Free Service Tire: Where the rubber met the road for 100 years

Nathan Baker • Jun 30, 2019 at 8:36 PM

In 1919, the automobile was rolling across the country, changing lives and making fortunes.

Thanks to revolutionary advances in manufacturing efficiency, industrial juggernaut Ford Motor Company and its smaller competitors were churning out affordable vehicles, allowing more Americans to buy and drive them.

In that year, 100 years ago last week actually, Johnson City entrepreneurs Dan Wexler and Robert Wiley saw an opportunity in the explosive rise of the motorcar and founded Free Service Tire Co., a business and brand that still survives today.

Cars were less reliable at the time and constantly needed tire tubes patched, radiators refilled with water and tanks topped off with gasoline. The new company, which Wiley soon left to Wexler in favor of Florida’s warmer climes and real estate investment opportunities, offered these common repairs within five miles of its Buffalo Street office for the cost of materials, free of service charges.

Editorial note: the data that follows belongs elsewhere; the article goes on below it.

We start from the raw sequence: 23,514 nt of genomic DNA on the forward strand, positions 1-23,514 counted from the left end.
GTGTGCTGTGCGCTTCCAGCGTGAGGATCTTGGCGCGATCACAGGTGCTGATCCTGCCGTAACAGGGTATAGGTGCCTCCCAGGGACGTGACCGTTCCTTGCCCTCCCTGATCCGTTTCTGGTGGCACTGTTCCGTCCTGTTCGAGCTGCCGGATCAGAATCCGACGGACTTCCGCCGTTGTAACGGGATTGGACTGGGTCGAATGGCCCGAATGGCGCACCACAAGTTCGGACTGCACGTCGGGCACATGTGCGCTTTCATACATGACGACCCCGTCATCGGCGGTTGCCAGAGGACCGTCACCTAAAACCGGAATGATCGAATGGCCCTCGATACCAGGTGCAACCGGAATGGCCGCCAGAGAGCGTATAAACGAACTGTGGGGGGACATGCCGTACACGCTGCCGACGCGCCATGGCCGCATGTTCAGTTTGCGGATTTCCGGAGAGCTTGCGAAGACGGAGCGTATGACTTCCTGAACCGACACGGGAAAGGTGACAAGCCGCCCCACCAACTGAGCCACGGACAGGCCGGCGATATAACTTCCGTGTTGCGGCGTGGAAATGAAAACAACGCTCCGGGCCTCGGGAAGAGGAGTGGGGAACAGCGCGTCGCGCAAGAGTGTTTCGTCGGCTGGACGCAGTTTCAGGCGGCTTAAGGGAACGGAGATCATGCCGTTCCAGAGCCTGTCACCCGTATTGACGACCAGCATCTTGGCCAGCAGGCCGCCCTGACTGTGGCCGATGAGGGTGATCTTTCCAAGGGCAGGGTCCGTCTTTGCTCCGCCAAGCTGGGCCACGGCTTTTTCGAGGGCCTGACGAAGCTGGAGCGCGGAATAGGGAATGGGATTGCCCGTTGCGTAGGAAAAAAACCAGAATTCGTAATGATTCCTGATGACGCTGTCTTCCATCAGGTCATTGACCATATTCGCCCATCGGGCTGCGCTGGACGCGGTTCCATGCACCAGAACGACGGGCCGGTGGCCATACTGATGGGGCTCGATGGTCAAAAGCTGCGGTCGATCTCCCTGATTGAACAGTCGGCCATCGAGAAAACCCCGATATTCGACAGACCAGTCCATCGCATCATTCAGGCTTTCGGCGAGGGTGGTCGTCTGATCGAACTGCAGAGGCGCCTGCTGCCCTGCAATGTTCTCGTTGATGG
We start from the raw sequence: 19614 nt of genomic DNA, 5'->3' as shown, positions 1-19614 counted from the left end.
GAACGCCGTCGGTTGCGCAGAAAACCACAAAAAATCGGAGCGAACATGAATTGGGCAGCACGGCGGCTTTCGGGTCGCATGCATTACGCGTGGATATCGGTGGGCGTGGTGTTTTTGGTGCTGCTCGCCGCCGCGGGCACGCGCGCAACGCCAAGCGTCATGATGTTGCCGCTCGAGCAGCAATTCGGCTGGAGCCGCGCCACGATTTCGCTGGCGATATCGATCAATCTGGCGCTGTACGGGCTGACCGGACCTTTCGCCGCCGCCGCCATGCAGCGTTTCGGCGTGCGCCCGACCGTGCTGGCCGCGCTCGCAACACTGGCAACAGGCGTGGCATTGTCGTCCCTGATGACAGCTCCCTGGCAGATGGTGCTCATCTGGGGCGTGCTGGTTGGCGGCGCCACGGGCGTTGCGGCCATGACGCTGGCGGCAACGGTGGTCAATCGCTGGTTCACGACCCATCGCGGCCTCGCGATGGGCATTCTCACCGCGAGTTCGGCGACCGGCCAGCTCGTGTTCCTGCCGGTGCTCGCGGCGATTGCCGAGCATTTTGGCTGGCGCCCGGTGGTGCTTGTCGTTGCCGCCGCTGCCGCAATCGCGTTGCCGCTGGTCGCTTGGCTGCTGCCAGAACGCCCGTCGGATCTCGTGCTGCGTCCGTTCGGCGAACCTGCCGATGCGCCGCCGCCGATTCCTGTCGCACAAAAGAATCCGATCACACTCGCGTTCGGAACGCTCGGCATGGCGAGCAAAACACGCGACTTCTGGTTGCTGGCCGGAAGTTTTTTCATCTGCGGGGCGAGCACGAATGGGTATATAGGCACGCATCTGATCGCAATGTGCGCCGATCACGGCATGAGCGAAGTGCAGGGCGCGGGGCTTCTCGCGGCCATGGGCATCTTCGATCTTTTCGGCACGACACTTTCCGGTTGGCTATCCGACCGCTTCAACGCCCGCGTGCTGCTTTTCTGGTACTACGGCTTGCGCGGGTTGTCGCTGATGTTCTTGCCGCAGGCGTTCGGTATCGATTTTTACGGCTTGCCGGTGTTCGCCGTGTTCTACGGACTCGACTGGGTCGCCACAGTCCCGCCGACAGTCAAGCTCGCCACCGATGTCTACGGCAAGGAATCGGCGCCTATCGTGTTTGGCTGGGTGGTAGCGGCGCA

Harrison Wexler said his grandfather knew one thing after graduating with a degree in agriculture in 1917 — he did not want to go back to the family farm.

Fortunately for Dan, industrialization and new transportation technologies had reached rural areas, providing new opportunities for residents of traditional farming communities.

“He looked out — it was just after World War I — and he said ‘I think I can make a business out of repairing these horseless carriages,’” Harrison said Wednesday. “Nobody really saw that automobiles were going to be a trend.”

Dan bought a small fleet of motorcycles with sidecars from the U.S. Army, took out an advertisement in the newspaper announcing the new business and set to work.

From the humble beginning as a corner service station, Free Service grew in leaps and bounds.

Dan added locations and products. Before turning back to its core of automotive service centers, Lewis Wexler Sr., Dan’s son, said the business was more of a small-scale Sears store, selling everything from shotguns and fishing boat motors to household appliances.